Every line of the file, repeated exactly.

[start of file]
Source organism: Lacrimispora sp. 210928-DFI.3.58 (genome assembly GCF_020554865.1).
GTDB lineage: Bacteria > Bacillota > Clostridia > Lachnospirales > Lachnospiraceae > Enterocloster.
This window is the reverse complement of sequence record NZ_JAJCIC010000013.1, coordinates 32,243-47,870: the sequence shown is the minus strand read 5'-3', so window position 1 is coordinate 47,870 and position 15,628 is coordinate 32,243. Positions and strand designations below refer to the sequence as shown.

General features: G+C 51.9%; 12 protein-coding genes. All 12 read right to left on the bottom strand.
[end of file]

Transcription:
Source organism: Lacrimispora sp. 210928-DFI.3.58 (genome assembly GCF_020554865.1).
GTDB lineage: Bacteria > Bacillota > Clostridia > Lachnospirales > Lachnospiraceae > Enterocloster.
This window is the reverse complement of sequence record NZ_JAJCIC010000013.1, coordinates 32,243-47,870: the sequence shown is the minus strand read 5'-3', so window position 1 is coordinate 47,870 and position 15,628 is coordinate 32,243. Positions and strand designations below refer to the sequence as shown.

General features: G+C 51.9%; 12 protein-coding genes. All 12 read right to left on the bottom strand.